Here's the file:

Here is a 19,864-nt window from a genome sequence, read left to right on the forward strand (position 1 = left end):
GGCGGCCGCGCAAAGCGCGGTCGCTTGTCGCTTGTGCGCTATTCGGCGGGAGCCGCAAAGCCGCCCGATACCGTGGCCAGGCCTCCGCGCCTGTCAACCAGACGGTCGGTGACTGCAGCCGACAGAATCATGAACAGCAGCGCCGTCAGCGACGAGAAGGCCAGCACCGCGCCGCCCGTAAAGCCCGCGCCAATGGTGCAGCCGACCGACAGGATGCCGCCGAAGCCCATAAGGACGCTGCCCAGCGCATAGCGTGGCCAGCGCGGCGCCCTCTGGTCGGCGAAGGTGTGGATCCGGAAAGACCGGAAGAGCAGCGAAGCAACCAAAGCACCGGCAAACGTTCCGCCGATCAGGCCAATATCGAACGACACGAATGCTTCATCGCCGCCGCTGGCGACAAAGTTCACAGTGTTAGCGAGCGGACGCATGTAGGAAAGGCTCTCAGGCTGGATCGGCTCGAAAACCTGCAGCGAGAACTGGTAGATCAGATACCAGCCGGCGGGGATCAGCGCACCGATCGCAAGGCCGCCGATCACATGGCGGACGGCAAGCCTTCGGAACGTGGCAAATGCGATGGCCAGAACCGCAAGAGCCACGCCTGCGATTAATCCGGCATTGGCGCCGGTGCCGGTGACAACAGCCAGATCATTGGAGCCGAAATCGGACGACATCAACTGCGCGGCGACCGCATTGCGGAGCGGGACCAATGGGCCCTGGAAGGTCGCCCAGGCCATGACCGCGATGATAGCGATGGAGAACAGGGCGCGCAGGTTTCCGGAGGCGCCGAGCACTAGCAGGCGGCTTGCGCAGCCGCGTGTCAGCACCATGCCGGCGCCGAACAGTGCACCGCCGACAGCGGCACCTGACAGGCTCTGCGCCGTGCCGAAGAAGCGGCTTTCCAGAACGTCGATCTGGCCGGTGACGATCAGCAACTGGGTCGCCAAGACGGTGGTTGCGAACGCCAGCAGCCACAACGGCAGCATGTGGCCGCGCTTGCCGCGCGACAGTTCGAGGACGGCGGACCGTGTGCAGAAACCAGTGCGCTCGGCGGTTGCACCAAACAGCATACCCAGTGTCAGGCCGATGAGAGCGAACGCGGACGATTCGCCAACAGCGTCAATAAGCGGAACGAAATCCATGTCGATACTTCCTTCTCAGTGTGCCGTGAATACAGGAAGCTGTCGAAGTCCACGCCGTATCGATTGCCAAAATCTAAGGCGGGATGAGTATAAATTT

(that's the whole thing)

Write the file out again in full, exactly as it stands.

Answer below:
Here is a 19,864-nt window from a genome sequence, read left to right on the forward strand (position 1 = left end):
GGCGGCCGCGCAAAGCGCGGTCGCTTGTCGCTTGTGCGCTATTCGGCGGGAGCCGCAAAGCCGCCCGATACCGTGGCCAGGCCTCCGCGCCTGTCAACCAGACGGTCGGTGACTGCAGCCGACAGAATCATGAACAGCAGCGCCGTCAGCGACGAGAAGGCCAGCACCGCGCCGCCCGTAAAGCCCGCGCCAATGGTGCAGCCGACCGACAGGATGCCGCCGAAGCCCATAAGGACGCTGCCCAGCGCATAGCGTGGCCAGCGCGGCGCCCTCTGGTCGGCGAAGGTGTGGATCCGGAAAGACCGGAAGAGCAGCGAAGCAACCAAAGCACCGGCAAACGTTCCGCCGATCAGGCCAATATCGAACGACACGAATGCTTCATCGCCGCCGCTGGCGACAAAGTTCACAGTGTTAGCGAGCGGACGCATGTAGGAAAGGCTCTCAGGCTGGATCGGCTCGAAAACCTGCAGCGAGAACTGGTAGATCAGATACCAGCCGGCGGGGATCAGCGCACCGATCGCAAGGCCGCCGATCACATGGCGGACGGCAAGCCTTCGGAACGTGGCAAATGCGATGGCCAGAACCGCAAGAGCCACGCCTGCGATTAATCCGGCATTGGCGCCGGTGCCGGTGACAACAGCCAGATCATTGGAGCCGAAATCGGACGACATCAACTGCGCGGCGACCGCATTGCGGAGCGGGACCAATGGGCCCTGGAAGGTCGCCCAGGCCATGACCGCGATGATAGCGATGGAGAACAGGGCGCGCAGGTTTCCGGAGGCGCCGAGCACTAGCAGGCGGCTTGCGCAGCCGCGTGTCAGCACCATGCCGGCGCCGAACAGTGCACCGCCGACAGCGGCACCTGACAGGCTCTGCGCCGTGCCGAAGAAGCGGCTTTCCAGAACGTCGATCTGGCCGGTGACGATCAGCAACTGGGTCGCCAAGACGGTGGTTGCGAACGCCAGCAGCCACAACGGCAGCATGTGGCCGCGCTTGCCGCGCGACAGTTCGAGGACGGCGGACCGTGTGCAGAAACCAGTGCGCTCGGCGGTTGCACCAAACAGCATACCCAGTGTCAGGCCGATGAGAGCGAACGCGGACGATTCGCCAACAGCGTCAATAAGCGGAACGAAATCCATGTCGATACTTCCTTCTCAGTGTGCCGTGAATACAGGAAGCTGTCGAAGTCCACGCCGTATCGATTGCCAAAATCTAAGGCGGGATGAGTATAAATTT